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Bankrupt NFL Players – The Hall of Shame

I recently met Jerome “The Bus” Bettis at a conference.  For those non-football fans, he was drafted in 1993 and played running back for 13 NFL seasons with both the Rams and the Steelers.  He was inducted into the NFL Hall of Fame in 2015.

During his presentation he talked about his upbringing in the early 1980s on the rough streets of Detroit.  He shared about how he got into serious trouble as a youth.  His powerful story about turning his life around was both moving and inspiring.  He answered a few audience questions about how the NFL is currently addressing player injuries.  The part I found most interesting is when he spoke about how the NFL is dealing with another problem – the majority of NFL players going broke early in their retirement.  Perhaps, I thought, there is something to be learned for everyone from this.

I researched some facts on the problem, so let’s start there.  Sports Illustrated reports that “by the time they have been retired for two years, 78% of former NFL players will have gone bankrupt or are under financial stress because of joblessness or divorce.”  That means out of the 53 players on an NFL team roster, about 40 of them will wind up having financial troubles.  When you consider the average NFL player is making about $2 million per season, these stats are pretty alarming.  For example, former Tampa Bay Buccaneer, Warren Sapp, made $82,185,056 during his career and ended up with $826.04 in his bank account.

warren

Many experts point to a variety of reasons this occurs.  They include a lack of competent financial planning advice, divorce, lack of awareness of how rapidly a career may end, lack of preparation for a second career, and how players often tend to support family and friends.  While many of these reasons might make sense, none of these reasons are completely unique to the NFL.  Let’s face it, anyone can get bad financial advice, get divorced or have family members that drain their resources.  The correlation of these reasons does not mean they are the cause.  Many people get divorced, but they don’t end up bankrupt.  So what gives?

When testing a hypothesis, scientists experiment and make observations to determine if their observations confirm or conflict with their hypothesis.  So here’s a real world observation that is in agreement with the NFL player problem – around 70% of lottery winners are broke within a few years of collecting their winnings.  That statistical correlation is pretty high, isn’t it?

So perhaps the phenomenon in both of these instances – an NFL player going from being a broke college kid to making $3.5 million a season and a person earning $45,000 a year winning a $45 million lottery – is the sudden jump in wealth.  Is the money itself the problem?  Is this where the saying “money is the root of all evil” comes from?  Let’s look a little further.

I think we can all agree that money itself cannot create problems – money problems are created by people.  So perhaps the problem is when a person receives a large sum of money, relative to what they had previously, the person still has the same beliefs, emotions, intentions, history and thoughts that they had before their new found wealth.  Since people’s actions are consistent with their beliefs, emotions, intentions, history and thoughts, it is almost certain that their actions would be consistent with who they were before the wealth showed up in their lives.  Acquiring sudden money does not alter who you are, and perhaps that’s precisely the problem.  Maybe when people say “money won’t change me” they are saying exactly the wrong thing.  If a person doesn’t change their ways of being and acting after acquiring their newly found wealth, their actions will almost certainly lead to the money passing through their hands, thereby taking them right back to their original level of wealth, or lack thereof.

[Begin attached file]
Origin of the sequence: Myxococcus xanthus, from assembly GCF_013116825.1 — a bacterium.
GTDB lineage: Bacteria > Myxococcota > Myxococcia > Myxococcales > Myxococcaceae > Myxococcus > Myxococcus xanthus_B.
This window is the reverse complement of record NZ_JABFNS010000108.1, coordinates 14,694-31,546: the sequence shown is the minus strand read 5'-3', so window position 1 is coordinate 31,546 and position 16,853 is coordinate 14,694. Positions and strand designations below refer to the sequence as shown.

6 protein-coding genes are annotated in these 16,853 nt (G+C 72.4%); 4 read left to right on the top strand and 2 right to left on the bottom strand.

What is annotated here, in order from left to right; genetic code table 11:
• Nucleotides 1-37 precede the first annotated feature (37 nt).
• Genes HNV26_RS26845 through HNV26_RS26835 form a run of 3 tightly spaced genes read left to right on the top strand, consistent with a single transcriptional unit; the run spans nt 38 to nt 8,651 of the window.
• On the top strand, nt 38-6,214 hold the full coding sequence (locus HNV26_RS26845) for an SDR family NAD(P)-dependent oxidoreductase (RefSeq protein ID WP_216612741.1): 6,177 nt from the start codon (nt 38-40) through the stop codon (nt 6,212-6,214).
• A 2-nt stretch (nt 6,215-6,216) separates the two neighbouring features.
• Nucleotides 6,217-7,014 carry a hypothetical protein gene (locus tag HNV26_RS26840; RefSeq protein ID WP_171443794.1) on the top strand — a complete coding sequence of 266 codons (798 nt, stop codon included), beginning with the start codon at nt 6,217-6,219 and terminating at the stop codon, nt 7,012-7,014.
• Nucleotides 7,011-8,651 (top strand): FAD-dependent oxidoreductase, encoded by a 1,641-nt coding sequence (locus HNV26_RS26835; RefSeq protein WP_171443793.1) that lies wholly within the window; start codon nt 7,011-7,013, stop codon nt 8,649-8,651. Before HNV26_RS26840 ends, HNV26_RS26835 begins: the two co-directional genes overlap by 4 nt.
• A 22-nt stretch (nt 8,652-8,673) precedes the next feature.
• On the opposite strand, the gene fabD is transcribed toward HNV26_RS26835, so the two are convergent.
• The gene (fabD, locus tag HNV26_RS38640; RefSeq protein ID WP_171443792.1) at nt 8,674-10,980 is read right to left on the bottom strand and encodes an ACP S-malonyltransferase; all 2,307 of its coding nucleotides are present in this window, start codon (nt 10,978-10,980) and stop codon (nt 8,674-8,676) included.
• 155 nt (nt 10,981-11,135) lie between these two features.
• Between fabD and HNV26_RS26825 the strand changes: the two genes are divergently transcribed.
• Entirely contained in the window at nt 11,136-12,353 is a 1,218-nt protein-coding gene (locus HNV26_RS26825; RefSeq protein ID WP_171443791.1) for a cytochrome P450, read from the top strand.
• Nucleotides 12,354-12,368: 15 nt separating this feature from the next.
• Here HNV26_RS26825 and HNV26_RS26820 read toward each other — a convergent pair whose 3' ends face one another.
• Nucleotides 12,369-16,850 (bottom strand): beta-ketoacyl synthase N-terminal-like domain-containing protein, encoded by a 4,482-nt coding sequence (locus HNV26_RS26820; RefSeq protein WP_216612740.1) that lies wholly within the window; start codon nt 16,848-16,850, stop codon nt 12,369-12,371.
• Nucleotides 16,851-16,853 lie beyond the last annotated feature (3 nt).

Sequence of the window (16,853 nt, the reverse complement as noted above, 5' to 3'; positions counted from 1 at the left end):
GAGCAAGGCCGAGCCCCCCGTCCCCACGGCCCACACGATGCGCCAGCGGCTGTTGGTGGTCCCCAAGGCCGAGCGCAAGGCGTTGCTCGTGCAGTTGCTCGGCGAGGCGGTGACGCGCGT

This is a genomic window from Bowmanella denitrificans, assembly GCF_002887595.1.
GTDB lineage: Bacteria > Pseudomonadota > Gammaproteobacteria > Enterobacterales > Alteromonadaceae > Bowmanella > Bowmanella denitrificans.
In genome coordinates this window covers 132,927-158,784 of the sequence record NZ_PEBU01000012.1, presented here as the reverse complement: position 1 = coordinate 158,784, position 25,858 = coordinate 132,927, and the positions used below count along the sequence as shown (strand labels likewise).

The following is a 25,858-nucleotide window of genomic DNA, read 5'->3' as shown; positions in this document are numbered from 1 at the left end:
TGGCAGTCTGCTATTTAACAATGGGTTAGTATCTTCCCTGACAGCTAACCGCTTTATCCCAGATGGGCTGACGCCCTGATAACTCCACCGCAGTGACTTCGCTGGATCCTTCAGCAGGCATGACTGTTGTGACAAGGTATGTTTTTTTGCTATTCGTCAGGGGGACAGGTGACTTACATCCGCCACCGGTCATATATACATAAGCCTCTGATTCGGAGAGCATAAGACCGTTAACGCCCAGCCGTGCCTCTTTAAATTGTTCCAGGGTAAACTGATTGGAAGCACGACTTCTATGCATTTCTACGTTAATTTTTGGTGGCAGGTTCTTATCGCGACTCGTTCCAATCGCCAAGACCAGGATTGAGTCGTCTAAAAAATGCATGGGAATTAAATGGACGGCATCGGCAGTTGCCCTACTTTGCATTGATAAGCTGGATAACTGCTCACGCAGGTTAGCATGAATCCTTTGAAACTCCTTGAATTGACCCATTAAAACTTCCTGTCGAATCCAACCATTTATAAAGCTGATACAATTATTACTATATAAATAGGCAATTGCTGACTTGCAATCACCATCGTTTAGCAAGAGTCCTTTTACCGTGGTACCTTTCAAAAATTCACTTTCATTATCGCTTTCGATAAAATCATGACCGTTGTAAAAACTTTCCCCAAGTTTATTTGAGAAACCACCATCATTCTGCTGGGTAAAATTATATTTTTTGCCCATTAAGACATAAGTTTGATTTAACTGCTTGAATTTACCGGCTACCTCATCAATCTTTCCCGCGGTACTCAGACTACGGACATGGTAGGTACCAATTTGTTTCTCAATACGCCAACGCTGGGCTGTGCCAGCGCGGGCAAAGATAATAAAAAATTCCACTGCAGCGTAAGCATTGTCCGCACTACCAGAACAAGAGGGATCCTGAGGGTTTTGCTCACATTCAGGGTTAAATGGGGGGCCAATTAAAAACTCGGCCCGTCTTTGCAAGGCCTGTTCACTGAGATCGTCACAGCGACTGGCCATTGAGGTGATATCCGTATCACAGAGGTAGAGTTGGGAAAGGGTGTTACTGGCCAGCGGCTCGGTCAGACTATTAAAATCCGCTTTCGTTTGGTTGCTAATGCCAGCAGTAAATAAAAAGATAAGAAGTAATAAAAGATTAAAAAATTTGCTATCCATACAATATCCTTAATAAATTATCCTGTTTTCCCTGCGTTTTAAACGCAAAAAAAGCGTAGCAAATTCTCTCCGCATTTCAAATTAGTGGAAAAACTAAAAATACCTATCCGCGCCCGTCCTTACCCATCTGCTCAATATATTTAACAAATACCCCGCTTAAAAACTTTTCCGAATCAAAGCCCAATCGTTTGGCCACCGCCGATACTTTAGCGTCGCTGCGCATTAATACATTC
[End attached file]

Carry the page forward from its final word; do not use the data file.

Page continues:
So what’s the take away?  Start to inquire how you are with money.  Do you have a way of being with money that leaves you powerful and free?  Are you able to say with confidence that you won’t end up like 78% of NFL players who are financially stressed during retirement?  In my 35+ years of serving as a trusted advisor, the most successful people I’ve worked with are those who take the time to discover what actions they need to take now to envision and create a secure future for themselves and their families, before it’s too late.

Blog Extra:  I know that I may have confused some of you when I say “who they are being” so perhaps an example, although in a different sphere, might help.  Twelve years ago this weekend, my wife Beth and I welcomed our first child, Alexa, into the world.  We got married two years before that.  So in a period of about twenty-four months, I adjusted “who I was being” a few times – from being single, to being married, to being a father.  It didn’t change who I was, but my ways of being and acting adjusted along the way.  For instance, I noticed that I immediately became a safe driver when driving home from the hospital with our newborn in the car.

I could have added inheriting a significant amount of money to the list of sudden money events above.  The proper use of a Trust, when leaving children significant wealth, is something to consider.

And lastly, the actual verse about money is: “For the love of money, is the root of all evil.”

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